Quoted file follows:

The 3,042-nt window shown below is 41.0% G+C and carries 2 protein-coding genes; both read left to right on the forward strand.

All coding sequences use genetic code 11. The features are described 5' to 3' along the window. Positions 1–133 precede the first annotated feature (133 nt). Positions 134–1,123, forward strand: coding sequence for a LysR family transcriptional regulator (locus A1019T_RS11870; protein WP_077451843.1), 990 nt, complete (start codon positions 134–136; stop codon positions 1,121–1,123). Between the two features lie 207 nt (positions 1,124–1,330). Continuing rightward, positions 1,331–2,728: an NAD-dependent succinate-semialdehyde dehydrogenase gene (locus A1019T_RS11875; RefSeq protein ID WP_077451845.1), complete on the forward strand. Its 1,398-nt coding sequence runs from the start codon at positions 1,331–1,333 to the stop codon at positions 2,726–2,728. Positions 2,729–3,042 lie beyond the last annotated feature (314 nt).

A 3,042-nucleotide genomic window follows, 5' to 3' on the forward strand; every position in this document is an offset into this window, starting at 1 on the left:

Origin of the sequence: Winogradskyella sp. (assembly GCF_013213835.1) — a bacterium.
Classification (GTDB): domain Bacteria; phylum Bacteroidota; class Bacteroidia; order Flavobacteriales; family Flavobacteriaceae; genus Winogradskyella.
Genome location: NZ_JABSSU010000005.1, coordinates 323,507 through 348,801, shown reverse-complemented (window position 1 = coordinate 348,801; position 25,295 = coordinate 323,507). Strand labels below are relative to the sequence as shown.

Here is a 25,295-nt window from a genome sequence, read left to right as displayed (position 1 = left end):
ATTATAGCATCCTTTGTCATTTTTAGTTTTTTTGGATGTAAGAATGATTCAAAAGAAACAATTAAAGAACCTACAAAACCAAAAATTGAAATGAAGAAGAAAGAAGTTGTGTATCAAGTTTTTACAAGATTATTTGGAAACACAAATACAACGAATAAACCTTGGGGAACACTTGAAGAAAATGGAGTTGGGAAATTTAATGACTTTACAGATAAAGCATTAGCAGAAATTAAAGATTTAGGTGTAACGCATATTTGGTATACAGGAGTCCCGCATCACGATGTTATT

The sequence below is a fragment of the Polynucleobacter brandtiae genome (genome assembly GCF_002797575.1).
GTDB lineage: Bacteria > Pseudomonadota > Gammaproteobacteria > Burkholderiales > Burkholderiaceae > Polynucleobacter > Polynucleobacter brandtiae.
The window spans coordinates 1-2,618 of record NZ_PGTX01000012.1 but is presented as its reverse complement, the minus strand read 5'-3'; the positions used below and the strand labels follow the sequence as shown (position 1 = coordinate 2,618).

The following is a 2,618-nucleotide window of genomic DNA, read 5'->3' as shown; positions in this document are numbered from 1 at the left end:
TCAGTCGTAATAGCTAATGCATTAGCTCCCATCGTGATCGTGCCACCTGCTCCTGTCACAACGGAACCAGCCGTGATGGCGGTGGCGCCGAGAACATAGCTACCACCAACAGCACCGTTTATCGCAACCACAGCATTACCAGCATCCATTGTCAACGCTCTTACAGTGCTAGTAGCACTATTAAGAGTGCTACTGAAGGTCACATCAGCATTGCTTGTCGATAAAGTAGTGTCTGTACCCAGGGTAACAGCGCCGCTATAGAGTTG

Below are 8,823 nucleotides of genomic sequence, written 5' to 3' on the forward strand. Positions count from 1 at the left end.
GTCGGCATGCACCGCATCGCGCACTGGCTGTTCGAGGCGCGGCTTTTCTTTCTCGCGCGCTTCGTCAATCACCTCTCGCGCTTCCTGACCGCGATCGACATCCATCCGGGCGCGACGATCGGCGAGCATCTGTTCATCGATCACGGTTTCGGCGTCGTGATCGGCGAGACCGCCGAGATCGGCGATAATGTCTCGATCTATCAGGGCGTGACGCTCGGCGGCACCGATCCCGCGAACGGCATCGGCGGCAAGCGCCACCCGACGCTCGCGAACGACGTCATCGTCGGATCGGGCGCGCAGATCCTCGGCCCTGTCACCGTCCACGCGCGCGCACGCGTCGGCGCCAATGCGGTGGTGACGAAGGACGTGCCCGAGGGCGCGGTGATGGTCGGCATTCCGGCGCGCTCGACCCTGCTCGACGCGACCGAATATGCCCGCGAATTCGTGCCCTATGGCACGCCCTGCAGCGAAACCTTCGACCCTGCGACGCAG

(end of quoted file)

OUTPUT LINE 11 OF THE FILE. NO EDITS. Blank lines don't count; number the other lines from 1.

The window spans coordinates 1-2,618 of record NZ_PGTX01000012.1 but is presented as its reverse complement, the minus strand read 5'-3'; the positions used below and the strand labels follow the sequence as shown (position 1 = coordinate 2,618).